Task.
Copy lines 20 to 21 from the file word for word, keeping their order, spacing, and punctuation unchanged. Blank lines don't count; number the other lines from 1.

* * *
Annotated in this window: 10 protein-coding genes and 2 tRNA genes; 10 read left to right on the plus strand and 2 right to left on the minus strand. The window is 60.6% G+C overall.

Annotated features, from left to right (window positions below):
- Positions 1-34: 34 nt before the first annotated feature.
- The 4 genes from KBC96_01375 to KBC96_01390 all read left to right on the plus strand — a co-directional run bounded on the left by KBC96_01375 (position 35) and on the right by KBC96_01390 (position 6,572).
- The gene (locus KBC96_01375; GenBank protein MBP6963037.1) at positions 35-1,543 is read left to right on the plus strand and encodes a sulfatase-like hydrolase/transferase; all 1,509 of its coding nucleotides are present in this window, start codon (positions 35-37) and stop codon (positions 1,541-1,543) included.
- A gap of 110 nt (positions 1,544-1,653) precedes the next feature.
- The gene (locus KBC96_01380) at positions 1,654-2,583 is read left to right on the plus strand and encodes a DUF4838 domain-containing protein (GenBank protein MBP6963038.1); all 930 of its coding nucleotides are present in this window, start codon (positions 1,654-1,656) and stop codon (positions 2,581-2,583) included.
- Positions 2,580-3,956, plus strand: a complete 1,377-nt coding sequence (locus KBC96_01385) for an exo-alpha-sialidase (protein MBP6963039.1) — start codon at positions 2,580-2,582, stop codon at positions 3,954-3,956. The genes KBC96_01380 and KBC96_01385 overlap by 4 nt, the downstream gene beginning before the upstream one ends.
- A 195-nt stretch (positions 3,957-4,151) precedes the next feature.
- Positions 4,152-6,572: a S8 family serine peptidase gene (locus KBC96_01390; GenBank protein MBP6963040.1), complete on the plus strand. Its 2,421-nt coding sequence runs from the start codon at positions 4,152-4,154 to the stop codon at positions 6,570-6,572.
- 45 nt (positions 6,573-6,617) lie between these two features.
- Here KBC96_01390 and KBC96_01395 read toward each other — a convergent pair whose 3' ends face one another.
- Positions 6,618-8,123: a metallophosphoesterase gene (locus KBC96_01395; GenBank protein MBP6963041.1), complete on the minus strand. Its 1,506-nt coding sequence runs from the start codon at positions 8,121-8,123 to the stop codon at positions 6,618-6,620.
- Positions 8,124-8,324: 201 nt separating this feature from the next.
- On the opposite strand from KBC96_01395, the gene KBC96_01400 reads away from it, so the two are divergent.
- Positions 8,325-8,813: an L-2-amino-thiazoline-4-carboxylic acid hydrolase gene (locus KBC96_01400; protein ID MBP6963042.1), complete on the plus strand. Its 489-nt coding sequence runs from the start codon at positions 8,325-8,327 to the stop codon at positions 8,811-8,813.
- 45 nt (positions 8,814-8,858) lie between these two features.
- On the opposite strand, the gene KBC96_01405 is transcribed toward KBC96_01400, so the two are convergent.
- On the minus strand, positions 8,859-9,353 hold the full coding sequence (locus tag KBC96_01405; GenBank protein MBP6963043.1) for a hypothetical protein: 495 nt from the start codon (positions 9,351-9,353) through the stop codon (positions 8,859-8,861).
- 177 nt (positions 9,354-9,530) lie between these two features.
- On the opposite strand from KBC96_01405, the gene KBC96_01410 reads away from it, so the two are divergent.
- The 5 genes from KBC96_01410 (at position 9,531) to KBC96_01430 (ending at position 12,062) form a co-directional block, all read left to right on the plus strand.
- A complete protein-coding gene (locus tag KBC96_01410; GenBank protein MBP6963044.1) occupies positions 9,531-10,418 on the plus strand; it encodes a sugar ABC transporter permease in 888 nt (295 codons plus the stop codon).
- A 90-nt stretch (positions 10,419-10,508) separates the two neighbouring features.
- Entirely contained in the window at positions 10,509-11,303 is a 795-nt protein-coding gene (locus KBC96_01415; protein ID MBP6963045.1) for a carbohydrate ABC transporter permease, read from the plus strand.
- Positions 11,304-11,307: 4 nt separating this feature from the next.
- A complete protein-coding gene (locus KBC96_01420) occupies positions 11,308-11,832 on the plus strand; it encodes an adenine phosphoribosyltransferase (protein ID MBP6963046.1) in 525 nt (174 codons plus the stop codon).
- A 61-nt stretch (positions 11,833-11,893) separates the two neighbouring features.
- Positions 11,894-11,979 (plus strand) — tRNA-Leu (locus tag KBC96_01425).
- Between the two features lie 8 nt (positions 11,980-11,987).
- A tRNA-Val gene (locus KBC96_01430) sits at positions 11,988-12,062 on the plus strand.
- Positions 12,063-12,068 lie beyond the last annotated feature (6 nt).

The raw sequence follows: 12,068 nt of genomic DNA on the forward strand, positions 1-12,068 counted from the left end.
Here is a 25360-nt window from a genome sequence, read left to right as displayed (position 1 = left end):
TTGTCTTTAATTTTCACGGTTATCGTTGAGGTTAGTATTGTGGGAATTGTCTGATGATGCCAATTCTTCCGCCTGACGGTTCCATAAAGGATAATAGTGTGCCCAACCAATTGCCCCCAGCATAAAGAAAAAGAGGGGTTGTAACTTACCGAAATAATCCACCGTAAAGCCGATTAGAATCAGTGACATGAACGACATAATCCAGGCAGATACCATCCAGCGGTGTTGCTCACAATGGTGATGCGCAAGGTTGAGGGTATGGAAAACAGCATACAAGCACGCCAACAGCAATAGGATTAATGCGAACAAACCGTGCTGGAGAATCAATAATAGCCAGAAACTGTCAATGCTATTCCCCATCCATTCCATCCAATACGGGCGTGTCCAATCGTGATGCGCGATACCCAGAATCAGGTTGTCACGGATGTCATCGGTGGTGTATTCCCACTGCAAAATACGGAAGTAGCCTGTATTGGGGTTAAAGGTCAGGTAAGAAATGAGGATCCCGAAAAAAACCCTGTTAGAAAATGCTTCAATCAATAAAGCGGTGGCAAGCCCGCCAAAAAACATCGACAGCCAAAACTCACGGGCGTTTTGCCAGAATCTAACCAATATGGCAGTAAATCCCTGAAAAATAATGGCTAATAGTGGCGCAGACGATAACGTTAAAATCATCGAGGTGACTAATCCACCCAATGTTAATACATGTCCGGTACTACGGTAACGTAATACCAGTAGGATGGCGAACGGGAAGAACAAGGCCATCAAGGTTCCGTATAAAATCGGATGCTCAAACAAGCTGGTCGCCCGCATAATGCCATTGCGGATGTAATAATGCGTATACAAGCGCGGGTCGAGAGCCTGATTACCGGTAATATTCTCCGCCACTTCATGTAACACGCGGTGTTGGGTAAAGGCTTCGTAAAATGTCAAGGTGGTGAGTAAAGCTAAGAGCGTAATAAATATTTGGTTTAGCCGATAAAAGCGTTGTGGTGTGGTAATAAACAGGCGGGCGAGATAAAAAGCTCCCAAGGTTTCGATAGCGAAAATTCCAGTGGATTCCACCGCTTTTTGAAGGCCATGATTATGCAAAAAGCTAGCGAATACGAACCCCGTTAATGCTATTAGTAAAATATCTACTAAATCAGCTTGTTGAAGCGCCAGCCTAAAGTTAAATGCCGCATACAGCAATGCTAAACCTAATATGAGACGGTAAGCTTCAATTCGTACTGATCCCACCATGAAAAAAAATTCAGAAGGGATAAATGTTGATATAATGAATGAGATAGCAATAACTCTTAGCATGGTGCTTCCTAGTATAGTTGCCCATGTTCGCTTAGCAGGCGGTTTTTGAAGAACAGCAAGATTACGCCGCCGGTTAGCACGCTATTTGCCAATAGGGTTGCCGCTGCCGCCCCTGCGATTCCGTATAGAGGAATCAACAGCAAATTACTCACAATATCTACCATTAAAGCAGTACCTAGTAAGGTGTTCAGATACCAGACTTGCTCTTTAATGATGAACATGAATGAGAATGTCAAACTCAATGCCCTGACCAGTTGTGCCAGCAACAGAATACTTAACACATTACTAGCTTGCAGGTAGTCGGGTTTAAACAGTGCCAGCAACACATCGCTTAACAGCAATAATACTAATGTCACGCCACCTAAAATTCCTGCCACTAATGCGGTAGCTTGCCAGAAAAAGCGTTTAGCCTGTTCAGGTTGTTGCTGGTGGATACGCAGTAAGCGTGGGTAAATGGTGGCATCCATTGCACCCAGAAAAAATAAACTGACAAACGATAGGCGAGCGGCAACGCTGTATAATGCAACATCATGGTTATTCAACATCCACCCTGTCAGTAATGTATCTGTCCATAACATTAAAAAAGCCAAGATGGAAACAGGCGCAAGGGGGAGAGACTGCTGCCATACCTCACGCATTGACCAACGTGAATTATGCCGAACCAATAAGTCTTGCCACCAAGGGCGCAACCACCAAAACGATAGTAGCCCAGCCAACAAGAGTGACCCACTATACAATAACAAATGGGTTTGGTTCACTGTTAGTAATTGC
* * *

- 177 nt (positions 9,354-9,530) lie between these two features.
- On the opposite strand from KBC96_01405, the gene KBC96_01410 reads away from it, so the two are divergent.